Call it “late winter” or “pre-spring,” these are difficult weeks with their apparently endlessly repeating pattern of snow, freeze, thaw, rain.
But the deeply cold nights bracketed by dark mornings and afternoons are already giving way to a softer light that lingers longer each day. The snowdrops have poked out of the brown oak leaves beneath the old lilac bush. No season lasts very long: our beautiful planet spins us relentlessly from one to the next, and around again.
While brooding on these verities, a person needs a salad. The soups, stews and other warming dishes of winter can cloy the body and mind, and a sharply sparkling crunchy bowl of fresh-tasting exclamation points helps us begin the climb up and out of midwinter torpor.
How to begin? After only a few months on a strongly-locavore diet, the pallid globes of plastic-wrapped iceberg lettuce trucked in from the distant California desert look a little comical; but their green freshness is a siren’s call.
Feigning deafness to that call (.ie., walking out of the hissing grocery store doors without the damn lettuce), I return home to do a fearless inventory of the refrigerator bins, heavy with locally organically grown root vegetables. With a little bit of work, a near-rainbow of sparkling crunchiness is quickly unleashed.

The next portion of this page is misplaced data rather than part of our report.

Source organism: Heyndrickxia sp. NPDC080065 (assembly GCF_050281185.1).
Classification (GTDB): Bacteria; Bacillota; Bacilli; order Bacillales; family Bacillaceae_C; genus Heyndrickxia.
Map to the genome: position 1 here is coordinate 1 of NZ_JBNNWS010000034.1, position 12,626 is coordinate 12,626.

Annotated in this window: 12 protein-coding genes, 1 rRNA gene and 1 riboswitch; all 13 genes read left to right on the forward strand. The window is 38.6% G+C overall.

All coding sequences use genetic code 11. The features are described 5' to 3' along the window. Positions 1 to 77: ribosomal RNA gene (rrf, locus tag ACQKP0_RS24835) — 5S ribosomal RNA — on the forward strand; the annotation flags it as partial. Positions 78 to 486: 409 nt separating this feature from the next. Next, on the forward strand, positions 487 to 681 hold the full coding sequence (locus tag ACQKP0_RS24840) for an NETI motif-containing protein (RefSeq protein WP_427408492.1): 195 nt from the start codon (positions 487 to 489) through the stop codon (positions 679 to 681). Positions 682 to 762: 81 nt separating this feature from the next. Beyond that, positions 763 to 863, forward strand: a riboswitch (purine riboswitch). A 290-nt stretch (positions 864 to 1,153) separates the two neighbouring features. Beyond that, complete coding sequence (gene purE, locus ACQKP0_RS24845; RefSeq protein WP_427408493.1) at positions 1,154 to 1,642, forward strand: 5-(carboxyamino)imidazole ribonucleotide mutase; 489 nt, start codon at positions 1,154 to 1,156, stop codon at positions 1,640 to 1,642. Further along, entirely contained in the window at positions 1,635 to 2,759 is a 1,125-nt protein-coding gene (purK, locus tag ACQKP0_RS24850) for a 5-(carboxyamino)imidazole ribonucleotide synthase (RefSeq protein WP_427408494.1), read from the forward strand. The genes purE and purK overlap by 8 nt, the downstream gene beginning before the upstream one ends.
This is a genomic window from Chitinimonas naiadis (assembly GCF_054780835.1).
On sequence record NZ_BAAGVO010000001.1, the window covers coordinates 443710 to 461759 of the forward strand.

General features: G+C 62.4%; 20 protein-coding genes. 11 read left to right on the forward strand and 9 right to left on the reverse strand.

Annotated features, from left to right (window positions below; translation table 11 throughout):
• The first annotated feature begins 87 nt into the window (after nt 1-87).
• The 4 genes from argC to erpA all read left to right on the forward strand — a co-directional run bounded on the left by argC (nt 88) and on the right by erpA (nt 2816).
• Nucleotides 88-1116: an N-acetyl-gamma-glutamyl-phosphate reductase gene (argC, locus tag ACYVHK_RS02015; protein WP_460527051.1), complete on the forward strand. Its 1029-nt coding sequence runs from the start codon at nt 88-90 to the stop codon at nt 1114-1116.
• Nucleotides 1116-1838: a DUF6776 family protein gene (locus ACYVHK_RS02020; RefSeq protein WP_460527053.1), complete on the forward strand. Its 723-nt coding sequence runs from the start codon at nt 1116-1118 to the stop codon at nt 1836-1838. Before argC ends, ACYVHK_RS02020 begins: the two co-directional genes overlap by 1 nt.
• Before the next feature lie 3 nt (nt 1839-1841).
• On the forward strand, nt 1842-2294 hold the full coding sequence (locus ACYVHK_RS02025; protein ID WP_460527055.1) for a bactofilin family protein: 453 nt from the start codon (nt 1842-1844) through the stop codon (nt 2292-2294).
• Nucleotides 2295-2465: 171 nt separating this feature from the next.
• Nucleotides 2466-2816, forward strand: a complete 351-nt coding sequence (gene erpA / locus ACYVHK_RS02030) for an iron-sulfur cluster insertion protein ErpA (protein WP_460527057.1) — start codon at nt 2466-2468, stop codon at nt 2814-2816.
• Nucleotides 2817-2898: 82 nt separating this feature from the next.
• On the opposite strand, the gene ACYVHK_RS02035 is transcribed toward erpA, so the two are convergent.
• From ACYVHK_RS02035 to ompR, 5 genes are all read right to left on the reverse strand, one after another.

Cut off a big hunk of knobbly, root-encircled celeriac to release a whiff of fresh energy. Pare off its dull exterior, along with the grimy outer skin of two golden beets, and chop them into small chunks, either by hand or with a bit of mechanical help. Suddenly the kitchen is scented with bright outdoor memories, and the vivid gold of the beets tangle in a heap with the pale white morsels of celeriac.
Chop a chunk of green or red cabbage and a handful of carrots to a slaw texture, and pile them on. A turnip cut small adds bite, as does a white winter radish with its ruby core. Chop fine a garlic clove and chunk of ginger, and stir the whole thing up really well. You now have a wildly colorful, aromatic winter salad that will blast your brain free of its midwinter slump. I’d dress it with olive oil, a dab of sesame oil if you have it, a flavorful vinegar (not much), salt and freshly-ground pepper.
Serve the salad from a big bowl, and set out a few toppings for those who like to complicate matters: raisins or currants, sunflower seeds, walnut chunks, leftover peas or chickpeas, sprouts. My own favorite topping for this crunch-fest is almonds, roasted quickly in a pan and mashed into small chunks.
It’s time to wake up!